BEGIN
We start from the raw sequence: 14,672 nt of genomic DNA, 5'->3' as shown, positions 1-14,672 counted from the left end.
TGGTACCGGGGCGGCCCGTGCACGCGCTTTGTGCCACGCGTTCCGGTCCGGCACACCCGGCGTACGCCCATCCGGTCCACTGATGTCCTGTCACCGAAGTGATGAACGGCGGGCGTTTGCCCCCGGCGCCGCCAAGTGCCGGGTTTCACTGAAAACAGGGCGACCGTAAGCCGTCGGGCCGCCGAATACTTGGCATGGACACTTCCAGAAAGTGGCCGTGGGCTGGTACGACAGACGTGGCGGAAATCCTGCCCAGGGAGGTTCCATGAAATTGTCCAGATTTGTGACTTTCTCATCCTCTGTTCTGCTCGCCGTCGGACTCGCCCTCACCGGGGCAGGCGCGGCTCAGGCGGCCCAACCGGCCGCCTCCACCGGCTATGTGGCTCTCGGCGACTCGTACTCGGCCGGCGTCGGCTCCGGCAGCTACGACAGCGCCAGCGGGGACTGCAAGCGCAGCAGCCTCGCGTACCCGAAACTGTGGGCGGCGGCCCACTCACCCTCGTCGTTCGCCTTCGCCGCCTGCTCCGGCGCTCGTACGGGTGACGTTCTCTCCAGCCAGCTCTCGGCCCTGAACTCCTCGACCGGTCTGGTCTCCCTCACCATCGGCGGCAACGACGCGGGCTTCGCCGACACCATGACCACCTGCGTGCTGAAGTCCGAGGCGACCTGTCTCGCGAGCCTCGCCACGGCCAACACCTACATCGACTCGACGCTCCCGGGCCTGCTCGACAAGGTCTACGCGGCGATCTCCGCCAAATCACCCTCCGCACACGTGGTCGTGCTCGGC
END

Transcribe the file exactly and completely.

We start from the raw sequence: 14,672 nt of genomic DNA, 5'->3' as shown, positions 1-14,672 counted from the left end.
TGGTACCGGGGCGGCCCGTGCACGCGCTTTGTGCCACGCGTTCCGGTCCGGCACACCCGGCGTACGCCCATCCGGTCCACTGATGTCCTGTCACCGAAGTGATGAACGGCGGGCGTTTGCCCCCGGCGCCGCCAAGTGCCGGGTTTCACTGAAAACAGGGCGACCGTAAGCCGTCGGGCCGCCGAATACTTGGCATGGACACTTCCAGAAAGTGGCCGTGGGCTGGTACGACAGACGTGGCGGAAATCCTGCCCAGGGAGGTTCCATGAAATTGTCCAGATTTGTGACTTTCTCATCCTCTGTTCTGCTCGCCGTCGGACTCGCCCTCACCGGGGCAGGCGCGGCTCAGGCGGCCCAACCGGCCGCCTCCACCGGCTATGTGGCTCTCGGCGACTCGTACTCGGCCGGCGTCGGCTCCGGCAGCTACGACAGCGCCAGCGGGGACTGCAAGCGCAGCAGCCTCGCGTACCCGAAACTGTGGGCGGCGGCCCACTCACCCTCGTCGTTCGCCTTCGCCGCCTGCTCCGGCGCTCGTACGGGTGACGTTCTCTCCAGCCAGCTCTCGGCCCTGAACTCCTCGACCGGTCTGGTCTCCCTCACCATCGGCGGCAACGACGCGGGCTTCGCCGACACCATGACCACCTGCGTGCTGAAGTCCGAGGCGACCTGTCTCGCGAGCCTCGCCACGGCCAACACCTACATCGACTCGACGCTCCCGGGCCTGCTCGACAAGGTCTACGCGGCGATCTCCGCCAAATCACCCTCCGCACACGTGGTCGTGCTCGGC